I just read @pernilleripp’s blog post about racism and wanted to write a post. I do not claim to be an expert on racism because I am white but I do think that it is something we need to address as teachers.
Let’s face facts this is a difficult topic to discuss with students especially if you are a white teacher. It is difficult because you can’t say you can really relate to the situation of the students who feel racism. You can try to change the students perspective of racism. I do this in three ways.
First, I know my own views on racism. I feel everyone should have equal rights and no one should be treated unfairly based on race, sexual orientation, religion, or size. I am proud to say that my mother raised me right. She grew up during the Civil Rights movement and was mistreated for being friends with people of different races and ethnicities. As a result she always told us not to judge a book by it’s cover. She taught us to get to know a person before we made a judgement about them. I have carried this over into my teaching career. I make sure that I treat all my students as individuals and get to know them. My former principal was always complementing me because I gave awards to what some people considered to be our worst students. I gave the students those awards because I believed in them and I wanted to encourage them to do well. I also wanted them to know that I saw them trying their best and showing improvements. This goes back to loving and encouraging all students. To love all students you really need to know how you feel about racism. If you are racist in some way you have to own that and be willing to change your views.
Secondly, I require my students to be respectful of others. If respect is not part of your classroom rules it should be. So much falls under this word including racism. Treating someone else badly because they are a different race from you is not respectful. To make it more real I always have my students define it for me. During our first week (this would be first day for classroom teachers) I ask them to explain what respect means and then we agree on the terms. This helps students to establish what respecting others looks like. School maybe the only place where they learn the importance of respecting others. Sadly some of our students are exposed to disrespectful and derogatory statements about people of other races, religions, ethnicities, sexual orientations, and sizes. I think it is our job to erase the hate by requiring mutual respect.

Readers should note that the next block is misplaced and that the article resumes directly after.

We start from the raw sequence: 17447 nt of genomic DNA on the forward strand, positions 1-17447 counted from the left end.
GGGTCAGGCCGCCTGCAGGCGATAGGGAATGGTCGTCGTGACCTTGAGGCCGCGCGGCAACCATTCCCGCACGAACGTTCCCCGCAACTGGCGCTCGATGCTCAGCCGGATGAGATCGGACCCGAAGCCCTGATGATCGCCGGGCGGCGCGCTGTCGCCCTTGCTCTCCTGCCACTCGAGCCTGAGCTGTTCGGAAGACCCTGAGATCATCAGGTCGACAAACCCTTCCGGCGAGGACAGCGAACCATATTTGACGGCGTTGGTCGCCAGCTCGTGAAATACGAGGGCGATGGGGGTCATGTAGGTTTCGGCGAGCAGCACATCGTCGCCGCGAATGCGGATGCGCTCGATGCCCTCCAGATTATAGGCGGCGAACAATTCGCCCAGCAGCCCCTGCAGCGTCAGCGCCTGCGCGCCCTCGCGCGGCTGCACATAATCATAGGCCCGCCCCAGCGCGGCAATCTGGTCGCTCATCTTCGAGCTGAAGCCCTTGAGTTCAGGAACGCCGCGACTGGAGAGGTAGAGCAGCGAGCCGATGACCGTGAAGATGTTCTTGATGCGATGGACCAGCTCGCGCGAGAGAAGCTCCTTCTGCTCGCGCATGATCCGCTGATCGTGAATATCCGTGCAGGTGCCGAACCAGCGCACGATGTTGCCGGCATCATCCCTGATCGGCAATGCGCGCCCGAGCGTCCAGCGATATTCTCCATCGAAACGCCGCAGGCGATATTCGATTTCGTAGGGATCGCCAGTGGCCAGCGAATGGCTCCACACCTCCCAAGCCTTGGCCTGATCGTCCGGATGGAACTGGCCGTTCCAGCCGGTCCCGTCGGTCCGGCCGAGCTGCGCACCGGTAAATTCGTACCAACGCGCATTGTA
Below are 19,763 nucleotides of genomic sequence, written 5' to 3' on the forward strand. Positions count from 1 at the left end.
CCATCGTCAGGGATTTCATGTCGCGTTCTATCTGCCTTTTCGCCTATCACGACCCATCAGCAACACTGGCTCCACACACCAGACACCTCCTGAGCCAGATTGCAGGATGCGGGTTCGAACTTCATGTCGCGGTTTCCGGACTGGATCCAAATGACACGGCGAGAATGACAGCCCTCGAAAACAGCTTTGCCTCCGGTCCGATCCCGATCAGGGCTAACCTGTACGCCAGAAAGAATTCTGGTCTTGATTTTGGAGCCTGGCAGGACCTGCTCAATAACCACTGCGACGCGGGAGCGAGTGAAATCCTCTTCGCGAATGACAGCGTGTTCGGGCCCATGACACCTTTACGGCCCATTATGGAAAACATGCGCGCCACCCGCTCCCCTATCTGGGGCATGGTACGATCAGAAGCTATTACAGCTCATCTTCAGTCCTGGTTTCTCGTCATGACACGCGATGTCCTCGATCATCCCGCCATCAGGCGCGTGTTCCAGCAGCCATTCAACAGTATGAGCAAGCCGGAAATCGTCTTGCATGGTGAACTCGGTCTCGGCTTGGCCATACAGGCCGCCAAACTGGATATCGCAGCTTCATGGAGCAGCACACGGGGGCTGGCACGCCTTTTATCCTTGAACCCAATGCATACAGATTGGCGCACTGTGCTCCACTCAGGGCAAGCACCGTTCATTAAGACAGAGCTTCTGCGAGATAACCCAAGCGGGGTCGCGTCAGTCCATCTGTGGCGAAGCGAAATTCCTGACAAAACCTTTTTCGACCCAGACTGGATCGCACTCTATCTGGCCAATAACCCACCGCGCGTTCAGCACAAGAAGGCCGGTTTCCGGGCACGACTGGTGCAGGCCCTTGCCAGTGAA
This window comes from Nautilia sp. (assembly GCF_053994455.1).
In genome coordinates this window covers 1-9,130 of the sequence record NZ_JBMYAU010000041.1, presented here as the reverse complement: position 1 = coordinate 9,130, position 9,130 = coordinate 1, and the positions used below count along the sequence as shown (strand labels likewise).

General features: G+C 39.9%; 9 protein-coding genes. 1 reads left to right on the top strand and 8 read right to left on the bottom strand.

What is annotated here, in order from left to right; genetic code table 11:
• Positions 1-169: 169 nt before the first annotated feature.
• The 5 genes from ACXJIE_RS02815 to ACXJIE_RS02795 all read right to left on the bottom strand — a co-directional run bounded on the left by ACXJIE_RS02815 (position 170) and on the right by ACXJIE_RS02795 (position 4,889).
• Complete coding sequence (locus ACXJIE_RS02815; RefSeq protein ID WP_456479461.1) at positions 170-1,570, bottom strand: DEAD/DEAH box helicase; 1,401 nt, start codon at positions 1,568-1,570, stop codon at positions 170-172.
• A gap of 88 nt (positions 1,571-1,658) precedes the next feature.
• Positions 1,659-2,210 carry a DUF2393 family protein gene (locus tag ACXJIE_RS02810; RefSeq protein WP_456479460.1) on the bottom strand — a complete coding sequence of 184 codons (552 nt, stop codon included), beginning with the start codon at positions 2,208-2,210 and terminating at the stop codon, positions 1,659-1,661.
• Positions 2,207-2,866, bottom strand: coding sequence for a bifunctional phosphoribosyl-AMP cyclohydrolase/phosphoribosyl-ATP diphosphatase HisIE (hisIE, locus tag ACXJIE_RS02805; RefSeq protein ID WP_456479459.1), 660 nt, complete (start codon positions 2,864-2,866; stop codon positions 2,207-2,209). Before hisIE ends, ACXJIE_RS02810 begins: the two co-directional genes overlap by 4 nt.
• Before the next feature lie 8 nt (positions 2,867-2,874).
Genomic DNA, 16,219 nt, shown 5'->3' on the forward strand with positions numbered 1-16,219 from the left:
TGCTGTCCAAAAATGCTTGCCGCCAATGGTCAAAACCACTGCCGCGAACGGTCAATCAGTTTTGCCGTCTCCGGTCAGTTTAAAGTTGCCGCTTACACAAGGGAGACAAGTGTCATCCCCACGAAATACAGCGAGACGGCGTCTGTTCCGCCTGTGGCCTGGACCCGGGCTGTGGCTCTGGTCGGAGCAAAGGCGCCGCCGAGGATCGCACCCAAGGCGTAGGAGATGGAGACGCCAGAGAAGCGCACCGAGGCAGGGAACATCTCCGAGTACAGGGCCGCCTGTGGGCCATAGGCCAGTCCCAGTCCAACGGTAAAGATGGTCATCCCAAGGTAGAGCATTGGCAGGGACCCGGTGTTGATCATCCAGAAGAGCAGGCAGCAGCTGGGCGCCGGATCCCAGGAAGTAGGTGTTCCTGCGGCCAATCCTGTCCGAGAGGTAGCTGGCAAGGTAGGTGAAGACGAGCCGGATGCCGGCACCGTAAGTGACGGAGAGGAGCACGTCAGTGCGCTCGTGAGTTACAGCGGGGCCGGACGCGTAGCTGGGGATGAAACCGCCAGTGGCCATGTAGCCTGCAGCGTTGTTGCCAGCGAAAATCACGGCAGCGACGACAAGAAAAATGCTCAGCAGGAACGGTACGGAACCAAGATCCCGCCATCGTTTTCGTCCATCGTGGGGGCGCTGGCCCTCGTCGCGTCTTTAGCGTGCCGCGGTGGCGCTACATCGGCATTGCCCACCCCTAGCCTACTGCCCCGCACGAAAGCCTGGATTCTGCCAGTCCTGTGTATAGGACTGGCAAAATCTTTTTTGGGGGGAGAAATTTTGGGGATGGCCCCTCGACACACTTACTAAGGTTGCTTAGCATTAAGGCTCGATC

Third, I teach them about the history of racism in our country and about other cultures. In our state there is a great amount of focus on reading and math so history gets lost. It is barely covered so kids at the elementary level get a glossed over history. They learn about Rosa Parks and Martin Luther King Jr. Don’t get me wrong they need to know about these two great people but they also need to know that all races have fought for equality. I like to tell my students the story of the Greensboro four and the start of the sit-in movement. I tell them the basic story and then I make sure that I tell them about the White female students who attended UNCG (which was a all girls school at the time). I explain to them that the girls went to Woolworth’s too and helped force the integration of the lunch counter there. I tell this story mainly for my white students. One so they understand where racism comes from and two so they know that there were white people who fought against racial segregation in the South. I tell the story to give them some perspective and make them think about their own views as far as race. I also feel it is important for our students to learn all they can about other cultures. I think part of racism stems from ignorance about other races. If students know about other races and cultures then maybe they can also learn to be more tolerant of them and end racism in our country.
Sadly, we have a long way to go to end social injustice in our country. As teachers we can help by fostering positive relationships with all students, teaching mutual respect, and teaching about other races and cultures.